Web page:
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D/S Hop
Updated Oct. 26-2011

To Hop on the "Ships starting with H" page.

Crew List

When managed by Laur. Christiansen

When managed by August Kjerland.
Both pictures were received from Hermund Kleppa, Norway.

Received from, and painted by, Jan. Goedhart, Holland.

Manager: August Kjerland, Bergen
1365 gt

Delivered from Boele's Scheepswerven & Maschinefabriek, Slikkerveer, Holland in Dec.-1916 as Hop for A/S Hop (Laur. Christiansen), Bergen. 239.6' x 36.1' x 16.8', T3 Boele's, 163 nhp, 9 knots. From Oct.-1931 owner was Johs. Thrane, Bergen (A/S Hop having been liquidated). Owned from May-1935 by D/S A/S Fro (August Kjerland), Bergen. Ran aground on Oct. 31-1937 near Sandtorg when on a voyage from The White Sea to the U.K. Refloated by Stærkodder and assisted to Lødingen.

Captain: Kristoffer Andreas Lutenthun.

 A Rescue at Sea - 1939: 

Jan-Olof, Sweden has told me that on December 21, 1939 the Swedish steamers Mars and Carl Henckel of Helsingborg were sunk by U 21 (Frauenheim). 8 survivors, 1 of whom was from Mars, were rescued by D/S Hop on Dec. 22 and taken to Kristansand the next day, where the Swedish consul, B. Due took care of them. Out of a combined crew of 36, 28 perished - 18 from Mars and 10 from Carl Henckel. The survivors from Mars had a terrible time of it, because they were the victims of mines(?) twice in a matter of a few hours. Jan-Olof has since sent me a copy of an old newspaper clipping from "Christiansands Tidende", dated Dec. 27-1939 describing their ordeal, and although these were Swedish ships, I'll include a summary here. Both ships had come from the U.K., and were sailing together.

Mars was struck amidships, sinking in the course of 1 minute so there was no time to take to the lifeboats, but 2nd Mate Herman Nilsson and 6 others had been able to cling to one of the rafts. However, it overturned so that 4 men were washed overboard, and only 3 remained when Carl Henckel came along, one of them being the 2nd mate, who said they had listened to the screams of the others for over half an hour without having been able to assist them in the rough weather. Just as he was about to get out of his wet clothes, Carl Henckel also struck a mine(?) with tremendous force. She broke in two and sank very quickly, and the 2nd mate ended up in the water again, while his 2 shipmates from Mars, Able Seaman Larsen (Danish) and Ordinary Seaman Holmquist perished. The former was believed to have died in the explosion, while the latter, a very young boy who was on one of his first voyages, had initially ended up near the same raft as the 2nd mate was clinging to, but was unable to hold on, saying, "I can't! I can't!". The 2nd mate told him, "hold on, just hold on!", but he disappeared in the deep, crying "I'll never see my home again!". One after the other was washed overboard until only 3 were left on one raft, 5 on another. They drifted around for 25 hours while the cold seas continuously washed over them until Hop picked them up, having seen their red flashes.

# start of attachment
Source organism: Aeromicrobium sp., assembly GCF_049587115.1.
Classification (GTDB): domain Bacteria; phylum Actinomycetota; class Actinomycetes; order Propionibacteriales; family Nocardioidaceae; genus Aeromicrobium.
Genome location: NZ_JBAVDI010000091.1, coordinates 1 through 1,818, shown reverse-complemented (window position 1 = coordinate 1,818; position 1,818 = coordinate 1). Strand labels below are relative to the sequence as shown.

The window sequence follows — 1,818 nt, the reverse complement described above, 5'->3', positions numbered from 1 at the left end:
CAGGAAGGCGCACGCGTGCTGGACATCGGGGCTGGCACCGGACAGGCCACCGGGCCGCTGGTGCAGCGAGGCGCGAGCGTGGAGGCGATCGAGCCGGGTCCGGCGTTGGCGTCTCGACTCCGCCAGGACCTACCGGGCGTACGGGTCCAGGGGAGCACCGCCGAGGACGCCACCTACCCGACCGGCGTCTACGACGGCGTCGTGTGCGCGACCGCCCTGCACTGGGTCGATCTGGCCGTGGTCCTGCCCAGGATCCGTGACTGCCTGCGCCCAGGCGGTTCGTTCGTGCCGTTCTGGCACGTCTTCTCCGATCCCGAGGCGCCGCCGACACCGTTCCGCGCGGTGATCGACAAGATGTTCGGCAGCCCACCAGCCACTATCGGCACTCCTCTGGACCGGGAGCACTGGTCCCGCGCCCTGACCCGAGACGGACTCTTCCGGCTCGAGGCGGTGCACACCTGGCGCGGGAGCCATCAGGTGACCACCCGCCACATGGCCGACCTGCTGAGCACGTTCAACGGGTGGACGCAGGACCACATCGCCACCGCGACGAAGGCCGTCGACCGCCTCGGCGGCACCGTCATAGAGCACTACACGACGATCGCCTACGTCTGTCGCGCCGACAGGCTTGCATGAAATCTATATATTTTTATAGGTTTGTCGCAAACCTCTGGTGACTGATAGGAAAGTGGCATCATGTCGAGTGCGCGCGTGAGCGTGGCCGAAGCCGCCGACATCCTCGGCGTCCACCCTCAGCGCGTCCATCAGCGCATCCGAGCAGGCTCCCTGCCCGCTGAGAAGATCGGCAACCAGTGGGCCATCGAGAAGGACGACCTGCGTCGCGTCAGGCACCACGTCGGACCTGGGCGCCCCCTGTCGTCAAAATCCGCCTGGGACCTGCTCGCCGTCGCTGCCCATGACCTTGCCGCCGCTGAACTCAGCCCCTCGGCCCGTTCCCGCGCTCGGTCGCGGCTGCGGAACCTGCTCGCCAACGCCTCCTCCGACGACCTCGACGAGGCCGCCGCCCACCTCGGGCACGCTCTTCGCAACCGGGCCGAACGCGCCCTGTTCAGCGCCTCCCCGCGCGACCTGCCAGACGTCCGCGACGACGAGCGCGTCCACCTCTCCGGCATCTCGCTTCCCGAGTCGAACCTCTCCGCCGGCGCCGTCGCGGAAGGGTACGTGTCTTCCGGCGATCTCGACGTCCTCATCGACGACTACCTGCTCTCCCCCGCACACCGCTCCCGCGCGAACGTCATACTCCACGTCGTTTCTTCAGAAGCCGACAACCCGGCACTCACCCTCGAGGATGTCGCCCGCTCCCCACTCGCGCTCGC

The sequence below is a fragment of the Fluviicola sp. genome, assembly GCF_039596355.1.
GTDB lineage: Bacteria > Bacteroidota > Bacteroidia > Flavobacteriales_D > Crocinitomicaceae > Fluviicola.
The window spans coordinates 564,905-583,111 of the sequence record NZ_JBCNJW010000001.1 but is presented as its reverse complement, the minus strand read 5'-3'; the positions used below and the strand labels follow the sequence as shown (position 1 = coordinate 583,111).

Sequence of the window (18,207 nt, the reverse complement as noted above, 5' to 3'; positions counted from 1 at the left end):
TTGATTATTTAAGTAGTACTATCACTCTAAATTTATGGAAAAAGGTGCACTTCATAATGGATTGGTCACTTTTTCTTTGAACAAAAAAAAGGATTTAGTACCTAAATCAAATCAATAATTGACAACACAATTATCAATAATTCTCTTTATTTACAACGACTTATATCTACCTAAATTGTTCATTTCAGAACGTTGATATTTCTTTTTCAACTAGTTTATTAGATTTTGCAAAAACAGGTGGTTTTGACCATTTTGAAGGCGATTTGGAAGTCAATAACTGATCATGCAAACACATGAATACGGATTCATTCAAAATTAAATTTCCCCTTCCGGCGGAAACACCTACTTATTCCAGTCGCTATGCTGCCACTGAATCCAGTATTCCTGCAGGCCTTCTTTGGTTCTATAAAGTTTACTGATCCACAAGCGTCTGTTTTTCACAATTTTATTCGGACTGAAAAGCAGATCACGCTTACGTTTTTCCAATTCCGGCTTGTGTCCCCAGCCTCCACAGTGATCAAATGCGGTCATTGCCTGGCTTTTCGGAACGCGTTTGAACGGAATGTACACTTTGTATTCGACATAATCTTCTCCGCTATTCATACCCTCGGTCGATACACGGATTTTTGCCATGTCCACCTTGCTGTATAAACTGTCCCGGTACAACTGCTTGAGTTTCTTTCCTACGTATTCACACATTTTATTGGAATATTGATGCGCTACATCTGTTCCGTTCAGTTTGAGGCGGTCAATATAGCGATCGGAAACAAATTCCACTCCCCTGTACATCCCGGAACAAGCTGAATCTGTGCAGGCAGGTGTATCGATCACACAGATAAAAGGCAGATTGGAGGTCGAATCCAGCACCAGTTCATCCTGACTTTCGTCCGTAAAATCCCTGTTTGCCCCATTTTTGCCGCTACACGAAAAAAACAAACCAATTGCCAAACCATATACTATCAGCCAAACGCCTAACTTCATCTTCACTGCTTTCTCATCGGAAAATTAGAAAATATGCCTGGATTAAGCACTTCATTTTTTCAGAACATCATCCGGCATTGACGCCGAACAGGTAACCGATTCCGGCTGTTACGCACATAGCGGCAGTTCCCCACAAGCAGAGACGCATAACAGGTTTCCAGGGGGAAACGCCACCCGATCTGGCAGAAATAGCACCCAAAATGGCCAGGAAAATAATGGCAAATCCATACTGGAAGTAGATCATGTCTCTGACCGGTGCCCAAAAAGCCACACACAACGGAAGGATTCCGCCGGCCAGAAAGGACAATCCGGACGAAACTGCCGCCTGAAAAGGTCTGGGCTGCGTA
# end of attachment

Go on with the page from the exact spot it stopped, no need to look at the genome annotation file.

Shortly after the survivors were landed in Kristiansand, 2nd Mate Nilsson from Mars and Stoker Godtfred Edlund from Carl Henckel were taken to a hospital. In addition to these 2, the following were rescued: Carl Henckel's 1st Mate Emil Schaling, 2nd Mate Werner Elvstrand, Able Seaman Lennart Søderblom (Finnish), Oiler Karl Samuelsson, Stoker Nils Lindblom, and Trimmer Rune Strømwall. Both captains had died. According to 2nd Mate Elvstrand of Carl Henckel, this ship had, in fact, struck 2 mines. He said they had left England a little earlier than Mars, then waited for her to join them. Early the next morning (06:30) they were all called on deck because someone had seen the lanterns on Mars suddenly go out, and they understood that something had happened. The port lifeboat was launched, but even before it was on the water they heard a "bang" from the after part of the ship. They had struck a mine, but as it turned out it had only caused a small leak. Some of the crew stayed on board while others remained in the lifeboat next to the ship. When they realized the ship would not sink, her engine and pumps were restarted, whereupon they proceeded towards Mars' position. They soon encountered 2 rafts, one with the 3 survivors, the other empty. After having picked up the survivors, it was decided to take Carl Henckel back to England, but just as they were about to turn around, they struck the 2nd mine.

Related external links:
The attack on Mars
The attack on Carl Henckel - It'll be noticed that the mines are not mentioned

 Final Fate - 1940 (Norway still neutral): 

Hop was 1 of the 55 Norwegian ships lost during the neutrality period Sept. 3-1939 – April 8-1940. She had left Bergen in ballast for Tyne on Febr. 3-1940 and disappeared with her 17 men, all Norwegian. According to Jürgen Rohwer's "Axis Submarine Successes of World War Two", Hop was torpedoed and sunk by U-37 (Hartmann) in position 58 55N 00 14W on Febr. 4-1940 at 04:17, German time. In a footnote he says the ship's destination was Middlesbrough and adds she had departed Bergen on Febr. 2.

From a lady in the Shetlands I've received an excerpt from the book:- "The Giving Years - Shetland and Shetlanders 1939-1945" by James W. Irvine. The chapter in question starts off by saying: